2010 swordplay drama Blades of Blood
marks the most recent outing for South Korean director Lee Joon-ik, who
came to prominence with his 2003 historical comedy Once Upon a Time
in a Battlefield.
Returning to the historical milieu but this
time around largely dispensing with the laughs, Blades of Blood
tells of the threat of Japanese invasion of Korea during the 16th
century, and of the political infighting and increasingly large scale
rebellions that are tearing the nation asunder.
Based on the first-rate graphic novel
Like the Moon Escaping From the Clouds, the story revolves around
Lee Mong-Hak, a swordsman who raises a rebel army with which he intends
to overthrow the present ineffectual government and bolster defences
against the imminent Japanese assault. Opposing Mong-Hak is a legendary
blind swordsman named Hwang, whose own hordes are also handy with a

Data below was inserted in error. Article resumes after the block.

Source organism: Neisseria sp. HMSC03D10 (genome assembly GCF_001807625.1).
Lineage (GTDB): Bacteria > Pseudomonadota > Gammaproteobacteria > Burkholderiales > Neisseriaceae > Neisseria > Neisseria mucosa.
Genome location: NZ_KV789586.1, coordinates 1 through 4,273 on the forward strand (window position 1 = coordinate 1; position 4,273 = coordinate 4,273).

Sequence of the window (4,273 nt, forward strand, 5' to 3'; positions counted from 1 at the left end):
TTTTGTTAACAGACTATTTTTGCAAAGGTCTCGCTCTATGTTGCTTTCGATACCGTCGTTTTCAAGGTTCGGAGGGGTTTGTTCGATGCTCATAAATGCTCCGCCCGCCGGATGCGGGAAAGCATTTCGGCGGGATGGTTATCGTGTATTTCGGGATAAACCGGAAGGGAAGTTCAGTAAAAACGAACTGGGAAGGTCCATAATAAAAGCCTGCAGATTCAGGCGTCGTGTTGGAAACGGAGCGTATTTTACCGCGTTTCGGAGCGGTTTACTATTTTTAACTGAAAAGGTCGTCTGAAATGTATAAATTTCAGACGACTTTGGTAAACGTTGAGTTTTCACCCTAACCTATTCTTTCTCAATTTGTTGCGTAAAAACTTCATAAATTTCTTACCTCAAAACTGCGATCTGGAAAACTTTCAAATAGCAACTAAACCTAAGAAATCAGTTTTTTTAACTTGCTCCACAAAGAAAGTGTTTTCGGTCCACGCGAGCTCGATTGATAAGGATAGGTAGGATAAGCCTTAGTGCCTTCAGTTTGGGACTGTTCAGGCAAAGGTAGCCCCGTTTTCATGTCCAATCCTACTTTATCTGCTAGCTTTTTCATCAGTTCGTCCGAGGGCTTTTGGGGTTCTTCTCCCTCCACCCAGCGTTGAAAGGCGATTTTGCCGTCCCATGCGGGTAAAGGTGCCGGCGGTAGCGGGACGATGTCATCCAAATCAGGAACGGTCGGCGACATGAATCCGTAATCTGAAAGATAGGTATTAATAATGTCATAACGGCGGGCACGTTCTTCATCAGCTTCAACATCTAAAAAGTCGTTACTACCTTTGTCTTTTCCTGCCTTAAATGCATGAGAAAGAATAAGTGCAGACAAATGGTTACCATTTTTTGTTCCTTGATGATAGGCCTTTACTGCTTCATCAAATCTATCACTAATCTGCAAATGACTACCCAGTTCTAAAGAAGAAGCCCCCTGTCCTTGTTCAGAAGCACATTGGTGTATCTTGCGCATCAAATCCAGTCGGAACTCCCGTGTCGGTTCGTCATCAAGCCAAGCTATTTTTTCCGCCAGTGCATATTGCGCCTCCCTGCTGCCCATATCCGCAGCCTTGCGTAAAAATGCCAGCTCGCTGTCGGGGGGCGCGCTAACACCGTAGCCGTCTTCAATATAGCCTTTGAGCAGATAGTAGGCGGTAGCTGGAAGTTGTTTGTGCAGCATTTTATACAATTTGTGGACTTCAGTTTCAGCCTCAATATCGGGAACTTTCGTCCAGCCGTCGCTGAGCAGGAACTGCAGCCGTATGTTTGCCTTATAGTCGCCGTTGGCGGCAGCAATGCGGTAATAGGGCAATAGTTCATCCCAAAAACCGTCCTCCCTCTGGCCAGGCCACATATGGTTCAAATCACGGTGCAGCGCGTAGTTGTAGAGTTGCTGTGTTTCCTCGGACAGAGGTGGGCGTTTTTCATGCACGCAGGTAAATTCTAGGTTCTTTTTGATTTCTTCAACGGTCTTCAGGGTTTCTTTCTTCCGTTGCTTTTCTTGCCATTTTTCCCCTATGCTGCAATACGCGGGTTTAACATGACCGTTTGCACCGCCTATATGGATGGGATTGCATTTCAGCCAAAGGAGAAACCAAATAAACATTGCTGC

blade. The two armies must do battle for the crown, and with a title
and a premise like this you can be sure plenty of blood is spilled and
much epic swordplay abounds.
Lee clearly has a great love of history,
and of imbuing his dramas with an unimpeachable air of historical
accuracy. Once again the costuming and settings are faultless, as is
the thoughtful and often quite inventive cinematography. The film is a
fairly long one at just under two hours and its plot occasionally
meanders, but in the end this is a strong and visually arresting
historical drama and one which marks something of a return to form for
the highly talented Lee.
Audio & Video
5.1 and 7.1 DTS audio on options are on
offer, the latter of which will test the mettle of even the most
advanced surround home theatre systems, and although the score is
somewhat sparse and many sequences are dialogue driven when the
soundtrack does kick in there’s an abundance of depth and plenty of
directionality too. The film is presented in 1.85:1, not 16:9, and
picture quality is also supremely good throughout, with masterful
clarity and plenty of rich colourification. No English dub has been
provided, though the subtitles are largely comprehensive and
None, the local HD edition is bare bones –
not so much as a theatrical trailer in sight.